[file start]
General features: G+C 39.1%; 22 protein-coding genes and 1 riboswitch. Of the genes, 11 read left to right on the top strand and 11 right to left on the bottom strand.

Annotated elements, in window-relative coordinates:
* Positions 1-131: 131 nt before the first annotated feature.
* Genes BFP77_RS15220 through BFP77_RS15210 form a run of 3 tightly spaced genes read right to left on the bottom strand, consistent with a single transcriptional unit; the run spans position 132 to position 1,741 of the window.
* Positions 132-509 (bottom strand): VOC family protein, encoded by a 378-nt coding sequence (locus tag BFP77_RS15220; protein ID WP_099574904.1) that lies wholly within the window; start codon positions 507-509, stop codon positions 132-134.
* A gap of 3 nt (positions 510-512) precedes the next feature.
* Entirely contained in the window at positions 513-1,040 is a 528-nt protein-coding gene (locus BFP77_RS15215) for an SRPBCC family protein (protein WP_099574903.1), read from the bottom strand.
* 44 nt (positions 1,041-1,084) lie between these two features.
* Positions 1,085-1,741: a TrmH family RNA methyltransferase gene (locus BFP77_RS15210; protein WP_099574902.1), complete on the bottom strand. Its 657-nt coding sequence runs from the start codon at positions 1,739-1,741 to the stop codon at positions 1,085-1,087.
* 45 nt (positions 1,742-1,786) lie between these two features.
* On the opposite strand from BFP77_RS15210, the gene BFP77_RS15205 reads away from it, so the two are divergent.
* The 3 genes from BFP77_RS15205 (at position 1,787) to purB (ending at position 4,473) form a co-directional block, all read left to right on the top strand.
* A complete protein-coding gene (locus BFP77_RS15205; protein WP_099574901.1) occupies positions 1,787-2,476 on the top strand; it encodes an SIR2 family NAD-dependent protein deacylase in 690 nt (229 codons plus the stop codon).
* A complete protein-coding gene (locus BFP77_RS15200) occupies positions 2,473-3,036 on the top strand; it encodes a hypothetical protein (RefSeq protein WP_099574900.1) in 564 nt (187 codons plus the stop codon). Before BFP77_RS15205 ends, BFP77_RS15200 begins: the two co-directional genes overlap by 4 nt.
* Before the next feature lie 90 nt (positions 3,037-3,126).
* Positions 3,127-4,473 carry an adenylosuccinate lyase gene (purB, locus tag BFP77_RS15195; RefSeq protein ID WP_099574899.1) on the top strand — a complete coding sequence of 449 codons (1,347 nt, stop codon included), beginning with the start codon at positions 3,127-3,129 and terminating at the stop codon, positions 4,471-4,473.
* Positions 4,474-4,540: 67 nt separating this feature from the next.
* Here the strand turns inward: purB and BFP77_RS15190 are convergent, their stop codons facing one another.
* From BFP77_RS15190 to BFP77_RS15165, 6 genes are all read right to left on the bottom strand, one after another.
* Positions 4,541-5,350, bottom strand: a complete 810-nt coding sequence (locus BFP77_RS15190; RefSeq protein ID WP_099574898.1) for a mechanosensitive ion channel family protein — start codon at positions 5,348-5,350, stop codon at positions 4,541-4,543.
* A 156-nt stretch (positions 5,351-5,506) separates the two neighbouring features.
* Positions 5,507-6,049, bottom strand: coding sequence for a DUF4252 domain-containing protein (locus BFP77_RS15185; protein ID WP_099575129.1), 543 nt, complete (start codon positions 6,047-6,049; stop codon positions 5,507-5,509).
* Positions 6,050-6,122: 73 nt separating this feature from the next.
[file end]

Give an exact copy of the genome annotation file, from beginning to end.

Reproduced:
General features: G+C 39.1%; 22 protein-coding genes and 1 riboswitch. Of the genes, 11 read left to right on the top strand and 11 right to left on the bottom strand.

Annotated elements, in window-relative coordinates:
* Positions 1-131: 131 nt before the first annotated feature.
* Genes BFP77_RS15220 through BFP77_RS15210 form a run of 3 tightly spaced genes read right to left on the bottom strand, consistent with a single transcriptional unit; the run spans position 132 to position 1,741 of the window.
* Positions 132-509 (bottom strand): VOC family protein, encoded by a 378-nt coding sequence (locus tag BFP77_RS15220; protein ID WP_099574904.1) that lies wholly within the window; start codon positions 507-509, stop codon positions 132-134.
* A gap of 3 nt (positions 510-512) precedes the next feature.
* Entirely contained in the window at positions 513-1,040 is a 528-nt protein-coding gene (locus BFP77_RS15215) for an SRPBCC family protein (protein WP_099574903.1), read from the bottom strand.
* 44 nt (positions 1,041-1,084) lie between these two features.
* Positions 1,085-1,741: a TrmH family RNA methyltransferase gene (locus BFP77_RS15210; protein WP_099574902.1), complete on the bottom strand. Its 657-nt coding sequence runs from the start codon at positions 1,739-1,741 to the stop codon at positions 1,085-1,087.
* 45 nt (positions 1,742-1,786) lie between these two features.
* On the opposite strand from BFP77_RS15210, the gene BFP77_RS15205 reads away from it, so the two are divergent.
* The 3 genes from BFP77_RS15205 (at position 1,787) to purB (ending at position 4,473) form a co-directional block, all read left to right on the top strand.
* A complete protein-coding gene (locus BFP77_RS15205; protein WP_099574901.1) occupies positions 1,787-2,476 on the top strand; it encodes an SIR2 family NAD-dependent protein deacylase in 690 nt (229 codons plus the stop codon).
* A complete protein-coding gene (locus BFP77_RS15200) occupies positions 2,473-3,036 on the top strand; it encodes a hypothetical protein (RefSeq protein WP_099574900.1) in 564 nt (187 codons plus the stop codon). Before BFP77_RS15205 ends, BFP77_RS15200 begins: the two co-directional genes overlap by 4 nt.
* Before the next feature lie 90 nt (positions 3,037-3,126).
* Positions 3,127-4,473 carry an adenylosuccinate lyase gene (purB, locus tag BFP77_RS15195; RefSeq protein ID WP_099574899.1) on the top strand — a complete coding sequence of 449 codons (1,347 nt, stop codon included), beginning with the start codon at positions 3,127-3,129 and terminating at the stop codon, positions 4,471-4,473.
* Positions 4,474-4,540: 67 nt separating this feature from the next.
* Here the strand turns inward: purB and BFP77_RS15190 are convergent, their stop codons facing one another.
* From BFP77_RS15190 to BFP77_RS15165, 6 genes are all read right to left on the bottom strand, one after another.
* Positions 4,541-5,350, bottom strand: a complete 810-nt coding sequence (locus BFP77_RS15190; RefSeq protein ID WP_099574898.1) for a mechanosensitive ion channel family protein — start codon at positions 5,348-5,350, stop codon at positions 4,541-4,543.
* A 156-nt stretch (positions 5,351-5,506) separates the two neighbouring features.
* Positions 5,507-6,049, bottom strand: coding sequence for a DUF4252 domain-containing protein (locus BFP77_RS15185; protein ID WP_099575129.1), 543 nt, complete (start codon positions 6,047-6,049; stop codon positions 5,507-5,509).
* Positions 6,050-6,122: 73 nt separating this feature from the next.